clock_gettime(CLOCK_REALTIME, &ts_dtime);
      sec=(ts_dtime.tv_sec*1e9)+ ts_dtime.tv_nsec;
      sprintf((char *)msg.data(),"%lu",sec);
      rc = s.send(msg);
        if (rc < 0) {
            printf ("error in zmq_sendmsg: %s\n", zmq_strerror (errno));
            return -1;
        }

        sleep(1);
}
s.close();


    return 0;
}

output :

1562125527489432576 1562125527489773568
1562125528489582848 1562125528489961472
1562125529489740032 1562125529490124032
1562125530489944832 1562125530490288896
1562125531490101760 1562125531490439424
1562125532490261248 1562125532490631680
1562125533490422272 1562125533490798080
1562125534490555648 1562125534490980096
1562125535490745856 1562125535491161856
1562125536490894848 1562125536491245824
1562125537491039232 1562125537491416320
1562125538491229184 1562125538491601152
1562125539491375872 1562125539491764736
1562125540491517184 1562125540491908352
1562125541491657984 1562125541492027392
1562125542491816704 1562125542492193536
1562125543491963136 1562125543492338944
1562125544492103680 1562125544492564992
1562125545492248832 1562125545492675328
1562125546492397312 1562125546492783616
1562125547492543744 1562125547492926720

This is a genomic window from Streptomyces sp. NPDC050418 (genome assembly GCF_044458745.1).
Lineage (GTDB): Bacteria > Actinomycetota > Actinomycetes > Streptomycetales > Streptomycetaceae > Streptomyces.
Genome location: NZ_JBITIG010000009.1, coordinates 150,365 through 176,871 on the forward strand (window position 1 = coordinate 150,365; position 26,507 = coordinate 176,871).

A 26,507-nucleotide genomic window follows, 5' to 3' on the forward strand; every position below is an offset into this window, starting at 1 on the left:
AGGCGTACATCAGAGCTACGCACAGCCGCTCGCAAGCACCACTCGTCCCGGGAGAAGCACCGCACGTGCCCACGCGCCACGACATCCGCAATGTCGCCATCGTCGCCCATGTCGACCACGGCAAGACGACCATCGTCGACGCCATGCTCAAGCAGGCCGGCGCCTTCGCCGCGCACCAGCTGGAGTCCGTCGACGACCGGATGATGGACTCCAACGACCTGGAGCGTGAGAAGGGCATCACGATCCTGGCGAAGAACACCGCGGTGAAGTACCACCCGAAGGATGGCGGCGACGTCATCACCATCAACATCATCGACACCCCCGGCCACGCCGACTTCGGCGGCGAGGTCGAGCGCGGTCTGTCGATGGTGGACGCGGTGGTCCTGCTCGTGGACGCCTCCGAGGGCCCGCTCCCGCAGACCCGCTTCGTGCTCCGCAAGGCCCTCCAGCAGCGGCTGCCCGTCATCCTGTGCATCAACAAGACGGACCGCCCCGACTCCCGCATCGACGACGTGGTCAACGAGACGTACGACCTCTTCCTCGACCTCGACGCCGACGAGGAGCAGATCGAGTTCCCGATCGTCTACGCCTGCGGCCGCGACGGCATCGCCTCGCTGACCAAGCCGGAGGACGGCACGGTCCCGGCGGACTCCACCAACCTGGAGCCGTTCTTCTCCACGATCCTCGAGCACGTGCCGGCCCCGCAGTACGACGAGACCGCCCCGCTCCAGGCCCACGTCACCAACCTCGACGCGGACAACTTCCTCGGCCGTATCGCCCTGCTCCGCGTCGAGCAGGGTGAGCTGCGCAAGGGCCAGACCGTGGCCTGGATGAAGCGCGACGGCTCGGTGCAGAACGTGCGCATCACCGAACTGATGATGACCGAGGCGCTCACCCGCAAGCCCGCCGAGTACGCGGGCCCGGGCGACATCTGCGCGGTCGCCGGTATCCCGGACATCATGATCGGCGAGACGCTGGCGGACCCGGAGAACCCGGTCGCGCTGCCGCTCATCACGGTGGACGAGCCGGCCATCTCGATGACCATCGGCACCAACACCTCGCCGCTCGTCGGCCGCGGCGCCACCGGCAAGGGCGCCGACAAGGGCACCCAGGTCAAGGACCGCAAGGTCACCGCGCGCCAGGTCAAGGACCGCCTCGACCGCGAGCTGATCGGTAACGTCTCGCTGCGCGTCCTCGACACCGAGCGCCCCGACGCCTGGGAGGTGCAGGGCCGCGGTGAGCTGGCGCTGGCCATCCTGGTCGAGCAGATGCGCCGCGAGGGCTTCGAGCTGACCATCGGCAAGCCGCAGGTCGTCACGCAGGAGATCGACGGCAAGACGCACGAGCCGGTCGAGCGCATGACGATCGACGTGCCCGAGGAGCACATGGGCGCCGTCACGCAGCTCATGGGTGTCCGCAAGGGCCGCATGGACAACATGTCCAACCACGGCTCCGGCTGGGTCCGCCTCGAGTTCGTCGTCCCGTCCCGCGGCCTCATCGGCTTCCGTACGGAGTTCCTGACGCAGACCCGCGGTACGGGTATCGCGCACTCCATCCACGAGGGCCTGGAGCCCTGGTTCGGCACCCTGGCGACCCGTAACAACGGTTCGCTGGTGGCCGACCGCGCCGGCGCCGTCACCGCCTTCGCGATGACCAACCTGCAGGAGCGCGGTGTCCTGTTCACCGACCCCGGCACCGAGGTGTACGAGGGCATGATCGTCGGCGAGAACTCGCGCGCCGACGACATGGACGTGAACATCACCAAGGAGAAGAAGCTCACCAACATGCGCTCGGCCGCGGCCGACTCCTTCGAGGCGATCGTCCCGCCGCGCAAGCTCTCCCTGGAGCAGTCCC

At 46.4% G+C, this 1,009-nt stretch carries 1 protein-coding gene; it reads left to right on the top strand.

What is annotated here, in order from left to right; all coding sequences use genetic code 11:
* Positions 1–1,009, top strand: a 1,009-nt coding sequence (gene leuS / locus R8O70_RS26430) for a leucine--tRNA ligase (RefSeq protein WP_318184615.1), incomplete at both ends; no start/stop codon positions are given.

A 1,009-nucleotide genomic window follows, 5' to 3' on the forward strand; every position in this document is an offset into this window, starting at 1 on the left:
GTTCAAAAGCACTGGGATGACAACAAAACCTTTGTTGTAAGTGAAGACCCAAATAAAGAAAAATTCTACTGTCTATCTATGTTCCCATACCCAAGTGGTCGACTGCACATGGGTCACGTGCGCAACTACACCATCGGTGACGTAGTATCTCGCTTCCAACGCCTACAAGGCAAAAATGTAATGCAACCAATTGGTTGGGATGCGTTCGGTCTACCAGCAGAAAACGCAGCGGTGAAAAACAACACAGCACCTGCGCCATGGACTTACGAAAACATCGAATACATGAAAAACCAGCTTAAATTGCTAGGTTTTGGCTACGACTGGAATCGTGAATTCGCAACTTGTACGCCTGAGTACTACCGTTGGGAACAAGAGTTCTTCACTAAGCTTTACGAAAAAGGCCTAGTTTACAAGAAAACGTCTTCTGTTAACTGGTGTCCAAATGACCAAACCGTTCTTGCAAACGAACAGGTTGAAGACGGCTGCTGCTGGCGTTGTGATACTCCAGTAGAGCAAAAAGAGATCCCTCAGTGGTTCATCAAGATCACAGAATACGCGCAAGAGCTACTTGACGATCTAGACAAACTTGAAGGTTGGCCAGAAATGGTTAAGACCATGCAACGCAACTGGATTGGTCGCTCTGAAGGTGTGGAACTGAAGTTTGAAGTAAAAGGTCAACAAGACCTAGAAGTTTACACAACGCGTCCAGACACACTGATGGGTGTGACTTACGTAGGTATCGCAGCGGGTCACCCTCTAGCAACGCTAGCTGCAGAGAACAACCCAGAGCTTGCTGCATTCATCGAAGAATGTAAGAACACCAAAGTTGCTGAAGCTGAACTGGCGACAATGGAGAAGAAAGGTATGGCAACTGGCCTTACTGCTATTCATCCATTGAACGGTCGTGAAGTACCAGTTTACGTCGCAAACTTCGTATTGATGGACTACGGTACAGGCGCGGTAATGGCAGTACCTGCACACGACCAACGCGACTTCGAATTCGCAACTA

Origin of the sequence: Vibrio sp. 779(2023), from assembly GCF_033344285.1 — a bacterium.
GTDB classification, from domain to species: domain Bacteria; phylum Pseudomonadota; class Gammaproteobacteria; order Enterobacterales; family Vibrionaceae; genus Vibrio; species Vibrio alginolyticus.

1562125564495211008 1562125564495629824
1562125565495372032 1562125565495783168
1562125566495515904 1562125566495924224
1562125567495660800 1562125567496006144
1562125568495806464 1562125568496160000
1562125569495896064 1562125569496235520
1562125570496080128 1562125570496547584
1562125571496235008 1562125571496666624
1562125572496391424 1562125572496803584
1562125573496532224 1562125573496935680
1562125574496652800 1562125574497053952
1562125575496843776 1562125575497277184
1562125576496997120 1562125576497417216
1562125577497182208 1562125577497726976
1562125578497336832 1562125578497726464
1562125579497549312 1562125579497928704
1562125580497696512 1562125580498115328
1562125581497847808 1562125581498198528
1562125582497998336 1562125582498340096
1562125583498140160 1562125583498622464
1562125584498295296 1562125584498680832
1562125585498445312 1562125585498842624
1562125586498627328 1562125586499025920

All are in the range for 350-450us

0

Q1: What am I doing wrong?
I thought zmq will be at least as fast as tcp.

Code-wise, nothing.

Performance-wise, the ZeroMQ is fantastic plus has so many features that tcp does not and will not provide right out of the box:

enter image description here

Test-setup "Sending single byte..." seems to step right into the left edge of the high-performance / low-latency messaging service:

enter image description here

Lets first understand the Latency and where did it come from: